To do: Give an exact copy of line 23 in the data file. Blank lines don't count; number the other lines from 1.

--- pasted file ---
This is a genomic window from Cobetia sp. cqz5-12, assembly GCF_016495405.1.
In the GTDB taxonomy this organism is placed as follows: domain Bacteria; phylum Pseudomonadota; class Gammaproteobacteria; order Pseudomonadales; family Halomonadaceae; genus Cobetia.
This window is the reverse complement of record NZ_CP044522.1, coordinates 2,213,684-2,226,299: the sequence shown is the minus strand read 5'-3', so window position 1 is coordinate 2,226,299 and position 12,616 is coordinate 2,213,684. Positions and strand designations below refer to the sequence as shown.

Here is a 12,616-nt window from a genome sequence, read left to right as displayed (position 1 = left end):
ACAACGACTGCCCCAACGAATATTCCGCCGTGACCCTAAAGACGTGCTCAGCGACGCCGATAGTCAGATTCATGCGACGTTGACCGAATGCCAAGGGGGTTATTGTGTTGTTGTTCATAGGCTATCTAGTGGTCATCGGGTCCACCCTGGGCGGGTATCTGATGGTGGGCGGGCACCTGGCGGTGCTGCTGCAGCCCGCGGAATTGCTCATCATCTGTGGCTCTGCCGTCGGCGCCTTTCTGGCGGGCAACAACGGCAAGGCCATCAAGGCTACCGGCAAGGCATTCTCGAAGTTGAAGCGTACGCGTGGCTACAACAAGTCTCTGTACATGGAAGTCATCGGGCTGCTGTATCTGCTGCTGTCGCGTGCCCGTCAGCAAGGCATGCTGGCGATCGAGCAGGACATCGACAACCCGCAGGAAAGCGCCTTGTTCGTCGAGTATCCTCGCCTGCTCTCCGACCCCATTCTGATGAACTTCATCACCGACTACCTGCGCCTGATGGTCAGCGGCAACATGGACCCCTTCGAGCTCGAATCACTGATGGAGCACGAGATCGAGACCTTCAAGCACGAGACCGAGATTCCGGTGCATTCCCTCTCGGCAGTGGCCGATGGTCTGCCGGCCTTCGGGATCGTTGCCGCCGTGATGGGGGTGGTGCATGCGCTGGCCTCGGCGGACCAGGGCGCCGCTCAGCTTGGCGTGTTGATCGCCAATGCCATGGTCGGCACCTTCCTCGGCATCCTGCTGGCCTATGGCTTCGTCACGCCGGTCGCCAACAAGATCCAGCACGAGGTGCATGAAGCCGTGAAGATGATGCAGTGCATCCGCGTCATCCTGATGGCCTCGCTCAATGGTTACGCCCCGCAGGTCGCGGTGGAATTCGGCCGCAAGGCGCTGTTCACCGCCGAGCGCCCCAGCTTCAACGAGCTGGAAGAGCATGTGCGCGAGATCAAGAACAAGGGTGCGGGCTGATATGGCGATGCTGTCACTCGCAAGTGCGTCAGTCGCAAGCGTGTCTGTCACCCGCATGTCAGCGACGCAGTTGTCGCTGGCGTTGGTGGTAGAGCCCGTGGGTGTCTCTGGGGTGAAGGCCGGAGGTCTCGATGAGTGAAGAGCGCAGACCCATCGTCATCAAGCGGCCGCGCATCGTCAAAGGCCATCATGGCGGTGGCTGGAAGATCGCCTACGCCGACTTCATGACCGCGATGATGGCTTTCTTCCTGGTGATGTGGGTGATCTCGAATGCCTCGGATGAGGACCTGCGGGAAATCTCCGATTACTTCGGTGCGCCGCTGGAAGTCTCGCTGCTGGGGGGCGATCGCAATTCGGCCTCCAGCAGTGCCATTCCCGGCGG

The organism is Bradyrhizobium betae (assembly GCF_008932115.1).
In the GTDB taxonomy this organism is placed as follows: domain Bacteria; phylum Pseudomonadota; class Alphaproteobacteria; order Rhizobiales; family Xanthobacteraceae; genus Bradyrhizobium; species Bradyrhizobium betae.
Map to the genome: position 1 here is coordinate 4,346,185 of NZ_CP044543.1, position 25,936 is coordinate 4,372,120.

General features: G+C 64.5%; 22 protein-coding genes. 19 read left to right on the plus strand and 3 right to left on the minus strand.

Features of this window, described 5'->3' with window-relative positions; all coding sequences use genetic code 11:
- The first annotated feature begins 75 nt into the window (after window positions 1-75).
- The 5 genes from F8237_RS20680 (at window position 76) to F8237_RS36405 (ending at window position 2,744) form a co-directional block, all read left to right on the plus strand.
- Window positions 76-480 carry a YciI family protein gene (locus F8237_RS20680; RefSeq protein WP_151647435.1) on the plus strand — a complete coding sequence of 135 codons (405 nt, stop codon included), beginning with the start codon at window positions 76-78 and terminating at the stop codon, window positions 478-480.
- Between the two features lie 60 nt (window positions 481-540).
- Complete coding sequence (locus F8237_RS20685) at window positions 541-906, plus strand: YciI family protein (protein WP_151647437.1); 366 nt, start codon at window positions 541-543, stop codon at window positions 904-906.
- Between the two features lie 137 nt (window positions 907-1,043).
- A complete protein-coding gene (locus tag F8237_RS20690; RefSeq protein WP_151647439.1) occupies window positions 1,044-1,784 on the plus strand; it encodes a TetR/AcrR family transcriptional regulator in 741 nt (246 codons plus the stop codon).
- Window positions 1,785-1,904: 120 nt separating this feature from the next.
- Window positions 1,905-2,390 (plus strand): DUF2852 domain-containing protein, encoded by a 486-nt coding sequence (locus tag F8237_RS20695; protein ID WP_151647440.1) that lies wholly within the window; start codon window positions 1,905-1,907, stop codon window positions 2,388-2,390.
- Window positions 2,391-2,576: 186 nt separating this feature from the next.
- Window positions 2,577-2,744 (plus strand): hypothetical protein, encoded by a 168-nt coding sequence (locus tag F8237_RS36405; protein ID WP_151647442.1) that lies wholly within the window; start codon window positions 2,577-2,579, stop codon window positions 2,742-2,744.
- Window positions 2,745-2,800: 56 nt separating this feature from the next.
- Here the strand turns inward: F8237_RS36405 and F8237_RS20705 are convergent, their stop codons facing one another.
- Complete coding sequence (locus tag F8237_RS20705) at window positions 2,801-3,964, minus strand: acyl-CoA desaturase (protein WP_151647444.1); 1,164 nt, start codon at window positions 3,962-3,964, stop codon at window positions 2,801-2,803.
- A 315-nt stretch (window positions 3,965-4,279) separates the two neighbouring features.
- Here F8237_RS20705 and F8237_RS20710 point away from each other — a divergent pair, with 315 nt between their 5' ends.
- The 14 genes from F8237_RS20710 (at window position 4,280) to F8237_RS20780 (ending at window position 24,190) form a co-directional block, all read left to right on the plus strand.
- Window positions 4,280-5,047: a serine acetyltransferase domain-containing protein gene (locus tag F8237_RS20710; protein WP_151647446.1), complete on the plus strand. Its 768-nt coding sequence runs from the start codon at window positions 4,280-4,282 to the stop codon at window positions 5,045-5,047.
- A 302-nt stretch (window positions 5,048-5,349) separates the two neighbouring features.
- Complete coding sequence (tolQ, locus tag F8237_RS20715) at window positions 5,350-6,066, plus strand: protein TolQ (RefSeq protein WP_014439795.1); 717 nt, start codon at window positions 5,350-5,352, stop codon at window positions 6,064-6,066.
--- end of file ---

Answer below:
- Here the strand turns inward: F8237_RS36405 and F8237_RS20705 are convergent, their stop codons facing one another.